The singularity holding the universe of craft beer together is personal preference, and it is important to know your own tastes so you can work to refine or expand them. The Favorite-Five series of posts highlights the Beer of Tomorrow writer’s favorite beers.
Stout Day 2012 is here, and to whet your appetite for some rich and dark beers I’ve put together a list of my personal favorite brewed-in-California stouts. From creamy dry Irish stouts to the rich and potent barrel aged stouts there is a lot of variety to be had under the stout umbrella.
The Stout style has a long and murky history. Originally an off-shoot of porter, the most popular beer of the 18th century, stout was a product of advances in malt-roasting technology. The use of the new roasted barley in the 19th century gave stout its characteristic coffee and chocolate flavors that still defines a stout today. Stout is also a very broad style with many sub-styles; from the cold-fermented lager-like Baltic porter to the emergent barrel-aged sour stouts there is a version for every taste.
Hyperion Double Stout – El Segundo Brewing Co.
Perhaps my favorite locally brewed stout. Hyperion, at between 7-8%ABV, splits the difference between an imperial stout and a typical American or dry Irish stout. It is slightly sweet with a rich cocoa character and slight alcohol heat in the finish. A medium body and smooth mouthfeel lend to the stout’s drinkability, and the flavor profile really develops as the beer warms in your glass. El Segundo Brewing isn’t yet bottling, but you can find their beers on-tap all over Los Angeles. They also occasionally produce a cask version of this beer; I would love to try that!
Schwartz Stout – Golden Road Brewing
One of the first beers that Golden Road produced; this dry Irish-style stout is light and creamy and extremely quaffable. The stout showcases layers of the roasty flavors you’d expect, from dark chocolate to coffee beans, but it does it under 5%ABV and with a unexpectidly light body. The beer’s texture is luxurious though with wheat providing a smooth mouthfeel and the common nitro taps adding even more creaminess. One of the strengths that Golden Road has shown over their first year is a variety of flavorful session beers, and Schwartz Stout is one of their best. For a special treat you can occasionally catch a cask of Schwartz at the pub; often with cocoa nibs or espresso beans added for even more deliciousness.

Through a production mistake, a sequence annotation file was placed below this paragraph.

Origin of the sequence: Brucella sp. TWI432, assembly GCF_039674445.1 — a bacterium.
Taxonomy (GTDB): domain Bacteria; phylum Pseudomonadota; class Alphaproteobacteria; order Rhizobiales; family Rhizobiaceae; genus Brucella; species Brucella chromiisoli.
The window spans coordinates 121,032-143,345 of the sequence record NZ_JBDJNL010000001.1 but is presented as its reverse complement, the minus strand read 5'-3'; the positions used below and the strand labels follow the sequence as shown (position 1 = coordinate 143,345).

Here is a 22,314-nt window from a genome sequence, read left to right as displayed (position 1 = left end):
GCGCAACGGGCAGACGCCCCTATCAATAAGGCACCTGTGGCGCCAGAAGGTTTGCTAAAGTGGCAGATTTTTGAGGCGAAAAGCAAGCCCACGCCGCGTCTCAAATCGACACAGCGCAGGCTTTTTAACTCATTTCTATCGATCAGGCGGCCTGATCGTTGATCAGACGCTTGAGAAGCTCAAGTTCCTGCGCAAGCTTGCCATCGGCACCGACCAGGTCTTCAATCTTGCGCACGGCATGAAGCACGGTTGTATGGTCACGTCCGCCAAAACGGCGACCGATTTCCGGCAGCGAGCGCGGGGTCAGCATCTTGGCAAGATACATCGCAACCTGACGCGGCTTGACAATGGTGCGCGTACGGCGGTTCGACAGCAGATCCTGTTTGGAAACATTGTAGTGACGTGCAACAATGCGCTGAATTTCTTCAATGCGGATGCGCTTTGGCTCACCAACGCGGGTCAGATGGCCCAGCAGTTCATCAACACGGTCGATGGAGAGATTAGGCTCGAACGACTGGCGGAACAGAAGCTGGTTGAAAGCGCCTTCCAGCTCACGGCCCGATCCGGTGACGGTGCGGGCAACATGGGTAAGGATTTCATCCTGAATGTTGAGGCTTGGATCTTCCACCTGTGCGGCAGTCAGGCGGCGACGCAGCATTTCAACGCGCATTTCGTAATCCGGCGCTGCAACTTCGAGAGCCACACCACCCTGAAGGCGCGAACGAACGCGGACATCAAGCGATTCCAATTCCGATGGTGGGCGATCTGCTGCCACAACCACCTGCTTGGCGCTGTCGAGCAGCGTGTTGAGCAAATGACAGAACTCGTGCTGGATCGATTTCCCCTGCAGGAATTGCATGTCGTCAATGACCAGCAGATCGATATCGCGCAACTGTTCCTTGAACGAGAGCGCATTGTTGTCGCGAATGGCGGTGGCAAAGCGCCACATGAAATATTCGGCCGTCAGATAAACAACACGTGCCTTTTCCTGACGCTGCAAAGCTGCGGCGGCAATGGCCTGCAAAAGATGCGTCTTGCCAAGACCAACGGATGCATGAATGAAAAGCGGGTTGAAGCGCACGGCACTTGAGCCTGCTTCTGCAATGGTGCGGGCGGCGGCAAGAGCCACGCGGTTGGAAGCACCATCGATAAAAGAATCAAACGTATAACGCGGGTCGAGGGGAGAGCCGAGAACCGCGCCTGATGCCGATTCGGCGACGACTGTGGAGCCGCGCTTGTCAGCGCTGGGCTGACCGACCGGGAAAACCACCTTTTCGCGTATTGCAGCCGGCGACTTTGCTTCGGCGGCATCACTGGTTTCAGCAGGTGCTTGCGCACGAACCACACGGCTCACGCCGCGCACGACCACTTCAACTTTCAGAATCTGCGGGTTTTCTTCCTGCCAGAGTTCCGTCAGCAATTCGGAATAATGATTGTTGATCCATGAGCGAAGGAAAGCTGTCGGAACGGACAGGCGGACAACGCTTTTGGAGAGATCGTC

Imperial Russian Stout – Stone Brewing Co.
Big imperial stouts are one of the more trendy style of craft beer currently, and some of the best examples can be extremely difficult to find and pricey once you do. Stone’s version is neither, and it is considered one of the hallmarks of the style. This over 10%ABV heavy-hitter packs rich roasted flavors and subtle nuance into your glass. It is a popular beer to cellar and let develop, but you don’t need an aged bottle to appreciate the weight and complexity on the palate and the distinct balanced finish. This is one of Stone’s most refined beers, and at around $6 a bottle it is an affordable craft beer luxury!
Velvet Merkin – Firestone Walker Brewing
Stouts, especially higher-alcohol imperial versions, make great candidates for barrel-aging. The smoky wood and liquor flavors that are imparted in the barrel match the dark malt character of the stouts. Velvet Merkin is Firestone Walker’s barrel-aged version of their Winter-seasonal oatmeal stout Velvet Merlin. The bourbon barrels boost the stouts alcohol content to a still very drinkable 8%ABV and lend strong vanilla and oak notes to the beer. It is tough to find this two-time GABF Gold Medal winning beer outside of the Firestone Walker brewery, but the rumor is the beer will see a limited bottle release in 2013!
Tart of Darkness – The Bruery
The Bruery is known for their industry-leading barrel program and their amazing range of sour beers, and Tart of Darkness showcases their cellarmanship skills. The stout is under 6%ABV and black as midnight with a bracing tartness suggestive of lemons and sour cherries. The roast flavors of the malts stand-up to the tartness and the finish is lightly funky and oaky. I really enjoy sour beers and this is a very unique example that hints at the vinegar-like Flemish Red ales and a fruity dark chocolate. I usually don’t go for beers that are so heavy on the “dark fruit” flavors, but I really enjoy Tart of Darkness. Availability on this one is up-in-the-air, but I’ve seen a few bottles around town so if you see it don’t pass it up!
These are just five examples of the plethora of excelent stouts coming out of California breweries, and they should give you some idea of the wide variety that exists within the style. There is a stout for every taste, and what better day to experiment with some different ones and discover your favorite that on Stout Day!
What’s your favorite stout? How are you planning on celebrating Stout Day?